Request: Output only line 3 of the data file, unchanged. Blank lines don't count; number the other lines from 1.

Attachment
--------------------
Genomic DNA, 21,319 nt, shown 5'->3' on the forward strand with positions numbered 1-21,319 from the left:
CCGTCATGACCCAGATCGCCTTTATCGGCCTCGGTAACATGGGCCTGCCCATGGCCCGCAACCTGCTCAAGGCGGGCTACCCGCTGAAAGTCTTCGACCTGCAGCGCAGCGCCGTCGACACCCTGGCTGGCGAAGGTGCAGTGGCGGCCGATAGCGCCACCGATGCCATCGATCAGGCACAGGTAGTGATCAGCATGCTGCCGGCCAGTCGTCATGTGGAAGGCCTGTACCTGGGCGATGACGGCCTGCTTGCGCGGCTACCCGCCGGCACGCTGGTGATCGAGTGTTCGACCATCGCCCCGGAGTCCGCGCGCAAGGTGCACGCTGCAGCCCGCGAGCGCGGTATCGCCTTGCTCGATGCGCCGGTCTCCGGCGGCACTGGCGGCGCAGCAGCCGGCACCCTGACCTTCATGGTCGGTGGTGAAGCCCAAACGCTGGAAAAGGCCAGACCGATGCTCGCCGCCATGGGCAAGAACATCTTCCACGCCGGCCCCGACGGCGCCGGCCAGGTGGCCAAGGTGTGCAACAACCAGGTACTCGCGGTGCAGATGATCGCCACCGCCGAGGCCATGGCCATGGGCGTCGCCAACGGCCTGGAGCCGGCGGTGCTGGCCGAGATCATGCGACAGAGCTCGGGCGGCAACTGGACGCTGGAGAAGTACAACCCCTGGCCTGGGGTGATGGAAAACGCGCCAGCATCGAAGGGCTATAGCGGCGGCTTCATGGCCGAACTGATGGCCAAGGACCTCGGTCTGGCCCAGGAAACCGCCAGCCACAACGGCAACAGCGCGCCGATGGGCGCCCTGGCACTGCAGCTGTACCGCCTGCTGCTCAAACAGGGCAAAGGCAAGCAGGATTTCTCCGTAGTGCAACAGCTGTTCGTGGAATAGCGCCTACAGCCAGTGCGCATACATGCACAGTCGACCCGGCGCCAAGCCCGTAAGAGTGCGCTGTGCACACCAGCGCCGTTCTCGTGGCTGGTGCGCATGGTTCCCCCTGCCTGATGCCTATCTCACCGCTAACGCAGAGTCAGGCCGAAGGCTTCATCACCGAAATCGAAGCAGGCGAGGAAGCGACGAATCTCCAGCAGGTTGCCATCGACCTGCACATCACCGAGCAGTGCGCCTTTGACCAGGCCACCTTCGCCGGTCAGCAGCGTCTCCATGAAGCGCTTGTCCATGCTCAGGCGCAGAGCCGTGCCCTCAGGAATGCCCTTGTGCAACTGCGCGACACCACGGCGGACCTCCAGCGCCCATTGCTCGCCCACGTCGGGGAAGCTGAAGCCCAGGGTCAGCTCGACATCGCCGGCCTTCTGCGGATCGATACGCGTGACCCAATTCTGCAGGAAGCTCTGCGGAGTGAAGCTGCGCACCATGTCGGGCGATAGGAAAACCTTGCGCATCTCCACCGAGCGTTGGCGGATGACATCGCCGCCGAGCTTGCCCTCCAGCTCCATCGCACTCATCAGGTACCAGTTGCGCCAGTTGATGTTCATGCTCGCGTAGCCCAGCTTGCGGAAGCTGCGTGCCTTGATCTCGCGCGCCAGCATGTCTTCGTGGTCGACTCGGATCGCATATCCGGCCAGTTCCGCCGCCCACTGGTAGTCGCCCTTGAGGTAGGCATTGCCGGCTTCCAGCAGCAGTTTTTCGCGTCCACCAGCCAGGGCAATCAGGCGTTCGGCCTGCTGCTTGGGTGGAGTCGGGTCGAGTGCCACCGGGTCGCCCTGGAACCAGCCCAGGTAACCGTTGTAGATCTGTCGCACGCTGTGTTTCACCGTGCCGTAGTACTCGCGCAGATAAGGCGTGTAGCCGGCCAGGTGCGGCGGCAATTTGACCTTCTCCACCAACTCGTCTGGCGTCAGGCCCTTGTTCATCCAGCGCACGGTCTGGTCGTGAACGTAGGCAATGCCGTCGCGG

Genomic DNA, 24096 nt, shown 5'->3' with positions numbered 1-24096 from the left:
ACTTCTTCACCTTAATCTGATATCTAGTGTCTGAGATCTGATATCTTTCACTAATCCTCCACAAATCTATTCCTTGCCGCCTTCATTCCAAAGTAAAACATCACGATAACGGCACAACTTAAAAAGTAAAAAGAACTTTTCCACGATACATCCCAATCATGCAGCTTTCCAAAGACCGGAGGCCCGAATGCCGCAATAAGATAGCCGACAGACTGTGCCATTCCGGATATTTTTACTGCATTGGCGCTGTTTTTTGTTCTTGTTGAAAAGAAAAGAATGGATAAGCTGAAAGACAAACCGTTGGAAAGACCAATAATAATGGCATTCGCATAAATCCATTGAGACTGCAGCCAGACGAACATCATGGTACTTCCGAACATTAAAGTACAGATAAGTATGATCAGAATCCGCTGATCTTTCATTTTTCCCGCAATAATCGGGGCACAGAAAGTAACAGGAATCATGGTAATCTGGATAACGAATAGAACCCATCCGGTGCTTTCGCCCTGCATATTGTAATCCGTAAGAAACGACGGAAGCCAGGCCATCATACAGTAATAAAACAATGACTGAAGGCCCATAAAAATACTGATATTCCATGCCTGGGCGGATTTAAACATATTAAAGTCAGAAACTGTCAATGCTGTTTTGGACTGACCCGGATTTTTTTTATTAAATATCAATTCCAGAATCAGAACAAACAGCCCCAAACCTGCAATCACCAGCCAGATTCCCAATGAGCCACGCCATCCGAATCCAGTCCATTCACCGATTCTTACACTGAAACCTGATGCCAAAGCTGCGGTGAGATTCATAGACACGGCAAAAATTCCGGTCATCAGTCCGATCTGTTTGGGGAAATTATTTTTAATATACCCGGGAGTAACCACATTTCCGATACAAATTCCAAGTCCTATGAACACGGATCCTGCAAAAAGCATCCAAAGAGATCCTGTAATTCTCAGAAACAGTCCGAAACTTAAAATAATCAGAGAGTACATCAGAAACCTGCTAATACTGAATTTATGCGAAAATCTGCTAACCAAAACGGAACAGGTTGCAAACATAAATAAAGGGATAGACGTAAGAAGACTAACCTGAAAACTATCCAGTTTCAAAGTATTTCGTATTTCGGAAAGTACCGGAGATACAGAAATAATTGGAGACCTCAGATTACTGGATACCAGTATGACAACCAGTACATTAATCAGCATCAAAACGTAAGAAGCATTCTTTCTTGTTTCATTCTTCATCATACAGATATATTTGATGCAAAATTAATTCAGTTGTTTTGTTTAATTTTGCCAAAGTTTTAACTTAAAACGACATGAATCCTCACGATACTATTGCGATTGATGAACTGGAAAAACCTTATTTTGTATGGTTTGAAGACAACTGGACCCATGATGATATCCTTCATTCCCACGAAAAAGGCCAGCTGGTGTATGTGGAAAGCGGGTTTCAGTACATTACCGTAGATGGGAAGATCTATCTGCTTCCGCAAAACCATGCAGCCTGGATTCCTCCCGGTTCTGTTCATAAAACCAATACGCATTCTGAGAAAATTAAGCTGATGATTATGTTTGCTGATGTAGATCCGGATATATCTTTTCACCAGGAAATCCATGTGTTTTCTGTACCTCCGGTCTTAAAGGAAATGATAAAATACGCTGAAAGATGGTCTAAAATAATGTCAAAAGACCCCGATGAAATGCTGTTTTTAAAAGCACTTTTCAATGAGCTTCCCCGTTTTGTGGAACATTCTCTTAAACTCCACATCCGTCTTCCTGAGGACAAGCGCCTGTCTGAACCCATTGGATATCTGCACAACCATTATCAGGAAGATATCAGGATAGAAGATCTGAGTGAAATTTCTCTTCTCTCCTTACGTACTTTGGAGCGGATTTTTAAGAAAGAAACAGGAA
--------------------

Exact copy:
Genomic DNA, 24096 nt, shown 5'->3' with positions numbered 1-24096 from the left: